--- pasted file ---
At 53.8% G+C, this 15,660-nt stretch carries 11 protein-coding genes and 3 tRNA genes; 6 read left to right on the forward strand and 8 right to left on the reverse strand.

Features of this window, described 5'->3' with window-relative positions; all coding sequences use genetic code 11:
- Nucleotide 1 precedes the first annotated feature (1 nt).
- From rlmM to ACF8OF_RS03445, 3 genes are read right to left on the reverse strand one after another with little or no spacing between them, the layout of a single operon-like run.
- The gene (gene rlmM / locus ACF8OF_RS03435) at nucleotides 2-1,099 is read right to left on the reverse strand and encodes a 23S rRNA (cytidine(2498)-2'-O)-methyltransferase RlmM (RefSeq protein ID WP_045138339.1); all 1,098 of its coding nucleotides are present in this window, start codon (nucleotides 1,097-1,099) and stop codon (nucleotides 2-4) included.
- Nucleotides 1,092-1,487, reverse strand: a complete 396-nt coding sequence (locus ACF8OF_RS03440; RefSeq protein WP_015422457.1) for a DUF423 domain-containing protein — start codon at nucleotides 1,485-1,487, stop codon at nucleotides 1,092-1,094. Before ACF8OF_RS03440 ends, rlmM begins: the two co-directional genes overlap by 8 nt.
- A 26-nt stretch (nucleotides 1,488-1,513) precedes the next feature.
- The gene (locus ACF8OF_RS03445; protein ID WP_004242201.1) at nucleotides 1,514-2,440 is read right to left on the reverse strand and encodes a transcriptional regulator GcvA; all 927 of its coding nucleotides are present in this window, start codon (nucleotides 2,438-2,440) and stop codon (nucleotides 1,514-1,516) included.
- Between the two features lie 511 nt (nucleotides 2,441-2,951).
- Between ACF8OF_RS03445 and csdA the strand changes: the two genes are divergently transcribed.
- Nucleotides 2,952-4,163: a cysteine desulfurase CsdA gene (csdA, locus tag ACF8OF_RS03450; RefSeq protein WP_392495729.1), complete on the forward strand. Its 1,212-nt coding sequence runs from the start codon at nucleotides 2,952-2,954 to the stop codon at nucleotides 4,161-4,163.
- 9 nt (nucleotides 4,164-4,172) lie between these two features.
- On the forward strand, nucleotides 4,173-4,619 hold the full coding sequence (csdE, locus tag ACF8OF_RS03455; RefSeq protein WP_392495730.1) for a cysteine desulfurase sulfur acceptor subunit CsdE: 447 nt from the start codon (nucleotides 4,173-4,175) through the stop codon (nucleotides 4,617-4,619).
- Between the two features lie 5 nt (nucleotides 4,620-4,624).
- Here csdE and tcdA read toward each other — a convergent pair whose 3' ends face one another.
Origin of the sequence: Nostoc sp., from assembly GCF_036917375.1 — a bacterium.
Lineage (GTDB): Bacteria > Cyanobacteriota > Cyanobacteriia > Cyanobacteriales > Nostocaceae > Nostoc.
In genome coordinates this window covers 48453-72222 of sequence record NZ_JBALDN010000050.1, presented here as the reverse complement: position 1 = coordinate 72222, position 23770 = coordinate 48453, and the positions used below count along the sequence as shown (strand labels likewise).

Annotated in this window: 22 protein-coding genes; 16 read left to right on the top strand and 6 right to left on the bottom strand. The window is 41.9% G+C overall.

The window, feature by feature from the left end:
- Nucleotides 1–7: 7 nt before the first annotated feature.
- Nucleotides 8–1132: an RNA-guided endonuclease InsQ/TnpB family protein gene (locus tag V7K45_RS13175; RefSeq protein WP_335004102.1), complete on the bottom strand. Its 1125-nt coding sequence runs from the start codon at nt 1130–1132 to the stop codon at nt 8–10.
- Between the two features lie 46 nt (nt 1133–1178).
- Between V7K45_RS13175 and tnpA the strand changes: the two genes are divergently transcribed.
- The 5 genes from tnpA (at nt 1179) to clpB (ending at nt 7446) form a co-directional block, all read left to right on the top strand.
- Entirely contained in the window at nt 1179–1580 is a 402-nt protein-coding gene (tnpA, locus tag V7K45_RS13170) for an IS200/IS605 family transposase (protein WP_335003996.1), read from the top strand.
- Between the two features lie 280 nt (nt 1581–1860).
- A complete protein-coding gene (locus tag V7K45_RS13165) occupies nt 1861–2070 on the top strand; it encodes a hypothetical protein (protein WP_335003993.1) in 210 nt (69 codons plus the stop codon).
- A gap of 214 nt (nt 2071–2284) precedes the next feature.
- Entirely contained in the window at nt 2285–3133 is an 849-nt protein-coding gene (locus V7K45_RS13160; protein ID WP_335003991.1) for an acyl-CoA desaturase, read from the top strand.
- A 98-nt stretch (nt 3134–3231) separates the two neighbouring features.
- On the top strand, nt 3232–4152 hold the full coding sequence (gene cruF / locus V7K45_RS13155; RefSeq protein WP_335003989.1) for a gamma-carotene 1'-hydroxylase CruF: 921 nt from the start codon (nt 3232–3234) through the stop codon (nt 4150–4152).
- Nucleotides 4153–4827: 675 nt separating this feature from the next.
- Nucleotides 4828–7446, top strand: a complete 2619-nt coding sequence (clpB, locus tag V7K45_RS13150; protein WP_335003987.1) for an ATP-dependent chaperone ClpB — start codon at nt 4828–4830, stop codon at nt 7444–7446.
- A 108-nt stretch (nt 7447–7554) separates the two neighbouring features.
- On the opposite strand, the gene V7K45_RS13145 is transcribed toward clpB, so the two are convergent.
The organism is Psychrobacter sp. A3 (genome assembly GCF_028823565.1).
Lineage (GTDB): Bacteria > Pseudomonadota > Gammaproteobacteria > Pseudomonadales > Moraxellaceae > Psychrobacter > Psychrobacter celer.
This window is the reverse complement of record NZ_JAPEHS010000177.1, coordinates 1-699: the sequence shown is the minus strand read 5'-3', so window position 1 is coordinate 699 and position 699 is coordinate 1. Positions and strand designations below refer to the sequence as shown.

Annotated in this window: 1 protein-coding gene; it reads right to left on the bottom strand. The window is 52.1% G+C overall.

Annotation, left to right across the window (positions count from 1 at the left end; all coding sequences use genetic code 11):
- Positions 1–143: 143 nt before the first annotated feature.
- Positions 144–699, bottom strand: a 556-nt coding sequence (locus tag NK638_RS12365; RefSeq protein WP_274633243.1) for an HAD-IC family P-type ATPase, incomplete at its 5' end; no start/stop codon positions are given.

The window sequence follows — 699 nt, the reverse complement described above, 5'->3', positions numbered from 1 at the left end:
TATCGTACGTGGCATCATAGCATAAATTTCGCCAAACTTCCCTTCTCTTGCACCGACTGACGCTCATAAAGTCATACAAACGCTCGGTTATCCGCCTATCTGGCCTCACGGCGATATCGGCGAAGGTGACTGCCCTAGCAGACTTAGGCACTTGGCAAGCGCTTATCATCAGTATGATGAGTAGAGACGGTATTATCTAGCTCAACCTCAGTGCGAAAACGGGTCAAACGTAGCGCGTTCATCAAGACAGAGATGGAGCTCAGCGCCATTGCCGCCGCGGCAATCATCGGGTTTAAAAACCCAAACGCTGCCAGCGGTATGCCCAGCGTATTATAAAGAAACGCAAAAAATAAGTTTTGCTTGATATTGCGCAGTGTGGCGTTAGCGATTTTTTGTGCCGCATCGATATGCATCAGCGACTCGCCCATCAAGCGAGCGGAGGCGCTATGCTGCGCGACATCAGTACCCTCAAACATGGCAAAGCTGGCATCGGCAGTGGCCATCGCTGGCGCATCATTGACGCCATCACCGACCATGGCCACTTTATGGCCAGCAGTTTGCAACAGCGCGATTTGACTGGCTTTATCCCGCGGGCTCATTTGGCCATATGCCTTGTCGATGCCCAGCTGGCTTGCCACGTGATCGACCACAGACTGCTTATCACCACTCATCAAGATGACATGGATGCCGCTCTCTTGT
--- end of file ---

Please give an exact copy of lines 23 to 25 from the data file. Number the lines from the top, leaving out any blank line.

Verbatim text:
- Between the two features lie 46 nt (nt 1133–1178).
- Between V7K45_RS13175 and tnpA the strand changes: the two genes are divergently transcribed.
- The 5 genes from tnpA (at nt 1179) to clpB (ending at nt 7446) form a co-directional block, all read left to right on the top strand.